3) One of Lynne Truss’s books, Twenty-odd Ducks, includes a punctuation joke right on the cover with the title. With the hyphen, the title means, “roughly twenty ducks.” If you take the hyphen out, it means, “twenty weird ducks.” So the cover has twenty funky ducks: some that are striped, one ready to go snorkeling, and so on.

Even the subtitle has a play on punctuation: Why, Punctuation Matters

On each page spread, the book has the same sentence but with different punctuation (and therefore different meanings), plus illustrations to match.

You need to get your hands on a copy. Really. As proof, I present my kids’ favorite 2-page spread from the book. It’s gruesome, which may be why they love it.

The first page shows a king strolling near a group of girls bowing and throwing flowers at him as he says, “Ah, life is grand.” The caption reads as follows:

The king walked and talked. Half an hour later, his head was cut off.

The second page makes the whole thing read as one sentence, which changes the meaning drastically:

The king walked and talked half an hour after his head was cut off.

Above the caption: three illustrations showing the king decapitated and his head talking (“Why can’t I feel my lips?”) as his body walks around.

Hysterical, if you ask me. At the end of the book, Truss manages (quite brilliantly) to write an entire letter to a school teacher on one page and then changes the meaning entirely using nothing but punctuation on the other.

Convinced that punctuation matters? I hope so. At the very least, remember point number one: punctuation saves lives.

Annette Lyon  is a Whitney Award winner, the recipient of Utah’s Best of State medal for fiction, and the author of eight novels, a cookbook, and a grammar guide, plus over a hundred magazine articles. She’s a senior editor at Precision Editing Group and a cum laude graduate from BYU with a degree in English. When she’s not writing, editing, knitting, or eating chocolate, she can be found mothering and avoiding the spots on the kitchen floor. Find her online at blog.annettelyon.com and on Twitter: @AnnetteLyon.

Need a little extra grammar help? Get Annette’s grammar book, There, Their, They’re: A No-Tears Guide to Grammar from the Word Nerd.

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Most Common Misspelled Words by Annette Lyon

November 13, 2012
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YourDictionary.com put together a list of the 100 most misspelled words. (Check it: MISSPELLED is one of them. hah!) They even have explanations to help you remember the correct spellings. Find the full list HERE. A few of my favorites: acceptable For some reason, I tend to spell the ending with the other, similar-sounding suffix: […]

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When Passive Voice is OKAY by Annette Lyon

October 16, 2012
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Don’t use passive voice; use active voice. Ever heard that writing rule? It’s a good guideline, for sure, but like any writing rule, exceptions abound. First, what is passive voice? Passive voice shows up when something or someone is being acted upon rather than doing the acting. It’s usually a weak way to construct a […]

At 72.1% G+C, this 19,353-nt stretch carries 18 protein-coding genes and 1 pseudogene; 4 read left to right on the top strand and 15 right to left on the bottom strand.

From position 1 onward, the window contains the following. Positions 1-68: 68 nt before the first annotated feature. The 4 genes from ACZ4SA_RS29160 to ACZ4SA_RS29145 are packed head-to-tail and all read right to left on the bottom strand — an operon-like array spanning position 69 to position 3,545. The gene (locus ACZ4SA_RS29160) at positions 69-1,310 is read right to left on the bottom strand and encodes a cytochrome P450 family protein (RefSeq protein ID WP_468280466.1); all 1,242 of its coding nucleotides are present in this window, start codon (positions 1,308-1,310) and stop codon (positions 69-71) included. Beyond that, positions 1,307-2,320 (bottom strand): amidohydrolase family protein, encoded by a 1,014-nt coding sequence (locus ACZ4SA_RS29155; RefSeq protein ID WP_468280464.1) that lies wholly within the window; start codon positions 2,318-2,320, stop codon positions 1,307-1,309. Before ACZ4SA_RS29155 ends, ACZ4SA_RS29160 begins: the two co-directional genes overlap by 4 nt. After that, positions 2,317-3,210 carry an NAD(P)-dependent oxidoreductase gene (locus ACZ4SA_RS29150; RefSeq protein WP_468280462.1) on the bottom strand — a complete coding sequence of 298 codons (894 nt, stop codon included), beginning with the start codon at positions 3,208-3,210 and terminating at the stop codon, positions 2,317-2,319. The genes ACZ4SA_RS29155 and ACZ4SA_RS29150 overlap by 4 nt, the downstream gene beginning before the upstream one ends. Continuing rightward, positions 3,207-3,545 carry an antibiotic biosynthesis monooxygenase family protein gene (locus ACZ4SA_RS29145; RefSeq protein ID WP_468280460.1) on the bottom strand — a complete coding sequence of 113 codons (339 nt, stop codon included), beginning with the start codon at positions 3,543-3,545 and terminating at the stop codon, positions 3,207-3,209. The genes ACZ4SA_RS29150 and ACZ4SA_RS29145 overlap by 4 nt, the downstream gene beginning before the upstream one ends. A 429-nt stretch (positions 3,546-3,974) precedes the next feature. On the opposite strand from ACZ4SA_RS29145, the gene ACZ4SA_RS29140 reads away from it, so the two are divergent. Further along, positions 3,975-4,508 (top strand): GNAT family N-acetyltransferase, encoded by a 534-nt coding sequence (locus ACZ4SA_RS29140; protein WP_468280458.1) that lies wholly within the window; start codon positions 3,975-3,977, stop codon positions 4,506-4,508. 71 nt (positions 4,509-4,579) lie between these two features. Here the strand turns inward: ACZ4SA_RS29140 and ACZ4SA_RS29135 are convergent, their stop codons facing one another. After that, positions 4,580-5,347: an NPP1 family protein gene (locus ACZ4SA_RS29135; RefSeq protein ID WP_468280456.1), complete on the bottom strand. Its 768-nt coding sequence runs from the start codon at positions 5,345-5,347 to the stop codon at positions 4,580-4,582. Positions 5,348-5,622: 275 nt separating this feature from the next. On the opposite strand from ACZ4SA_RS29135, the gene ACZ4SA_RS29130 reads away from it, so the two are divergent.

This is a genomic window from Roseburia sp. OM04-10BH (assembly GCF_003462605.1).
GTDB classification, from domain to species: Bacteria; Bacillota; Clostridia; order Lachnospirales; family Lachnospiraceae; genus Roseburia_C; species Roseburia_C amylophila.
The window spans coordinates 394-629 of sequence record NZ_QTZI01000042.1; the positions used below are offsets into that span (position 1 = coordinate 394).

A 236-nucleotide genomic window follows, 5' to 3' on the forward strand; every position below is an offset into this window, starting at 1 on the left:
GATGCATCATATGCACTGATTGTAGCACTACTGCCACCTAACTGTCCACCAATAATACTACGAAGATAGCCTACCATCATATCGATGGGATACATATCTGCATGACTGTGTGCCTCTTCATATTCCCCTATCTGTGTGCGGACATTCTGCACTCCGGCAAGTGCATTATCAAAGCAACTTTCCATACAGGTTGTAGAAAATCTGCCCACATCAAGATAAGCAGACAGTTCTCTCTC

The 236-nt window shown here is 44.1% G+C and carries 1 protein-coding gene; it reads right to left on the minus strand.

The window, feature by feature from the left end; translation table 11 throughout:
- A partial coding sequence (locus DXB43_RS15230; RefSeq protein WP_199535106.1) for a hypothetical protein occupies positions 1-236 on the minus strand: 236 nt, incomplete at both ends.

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Dangling Participles by Annette Lyon

August 14, 2012
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Dangling participles! They’re loads of fun . . . really! They’re easy to giggle over . . . at least when you find the mistake in someone else’s work (or before yours gets in front of an editor). So what is a dangling participle? It’s a modifier, usually noun, pronoun, or phrase—basically any descriptor—that’s in […]

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The Much Abused Semi-Colon by Annette Lyon

July 17, 2012
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;   Rampant semicolon abuse is so frequent that I just have to post about it in hopes that maybe one person will stop the mistreatment of the poor mark and give it some respect. Or at least keep it from being so regularly misused. Let’s start by getting two things clear: 1) A semicolon […]

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Semi-colons in Fiction

September 16, 2010

How do you feel about the use of semi-colons in fiction, and how and when do you think they should be used? I like semi-colons. They work better in literary, historical or more serious and formal fiction than they do in, say, Middle Grade, YA or very trendy fiction. Like all punctuation, they should be […]

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Grammar is a Non-Issue. NOT!

April 14, 2010

My grammar skills aren’t horrible but they aren’t great either. How much will this hurt me when submitting something to an LDS Publishing House? I had a teacher once say grammar is for your agent and editor…don’t worry about it. How true is that? P.S. I’m on the edge of my seat waiting for the […]

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Writing Tip Tuesday: Paragraph Length

May 19, 2009

This tip was prompted by a question: At my last writers group meeting, I was told that my paragraphs were way too long. Can you give me an idea of appropriate paragraph length? Is is a certain number of sentences? How do I know when to make a new paragraph? Help! First, let’s define “paragraph”. […]